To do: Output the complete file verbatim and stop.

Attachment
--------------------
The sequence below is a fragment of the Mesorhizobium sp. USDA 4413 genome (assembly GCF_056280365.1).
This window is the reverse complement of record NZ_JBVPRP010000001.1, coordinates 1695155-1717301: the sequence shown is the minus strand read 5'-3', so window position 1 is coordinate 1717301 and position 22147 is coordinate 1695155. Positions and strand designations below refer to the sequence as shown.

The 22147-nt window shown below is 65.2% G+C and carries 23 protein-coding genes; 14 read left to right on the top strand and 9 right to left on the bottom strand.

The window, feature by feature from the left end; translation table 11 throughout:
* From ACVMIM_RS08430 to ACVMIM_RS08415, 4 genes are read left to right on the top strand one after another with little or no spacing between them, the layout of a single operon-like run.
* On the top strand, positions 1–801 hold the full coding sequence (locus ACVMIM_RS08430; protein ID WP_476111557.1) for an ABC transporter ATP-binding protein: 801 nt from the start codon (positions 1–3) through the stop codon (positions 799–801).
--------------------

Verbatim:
The sequence below is a fragment of the Mesorhizobium sp. USDA 4413 genome (assembly GCF_056280365.1).
This window is the reverse complement of record NZ_JBVPRP010000001.1, coordinates 1695155-1717301: the sequence shown is the minus strand read 5'-3', so window position 1 is coordinate 1717301 and position 22147 is coordinate 1695155. Positions and strand designations below refer to the sequence as shown.

The 22147-nt window shown below is 65.2% G+C and carries 23 protein-coding genes; 14 read left to right on the top strand and 9 right to left on the bottom strand.

The window, feature by feature from the left end; translation table 11 throughout:
* From ACVMIM_RS08430 to ACVMIM_RS08415, 4 genes are read left to right on the top strand one after another with little or no spacing between them, the layout of a single operon-like run.
* On the top strand, positions 1–801 hold the full coding sequence (locus ACVMIM_RS08430; protein ID WP_476111557.1) for an ABC transporter ATP-binding protein: 801 nt from the start codon (positions 1–3) through the stop codon (positions 799–801).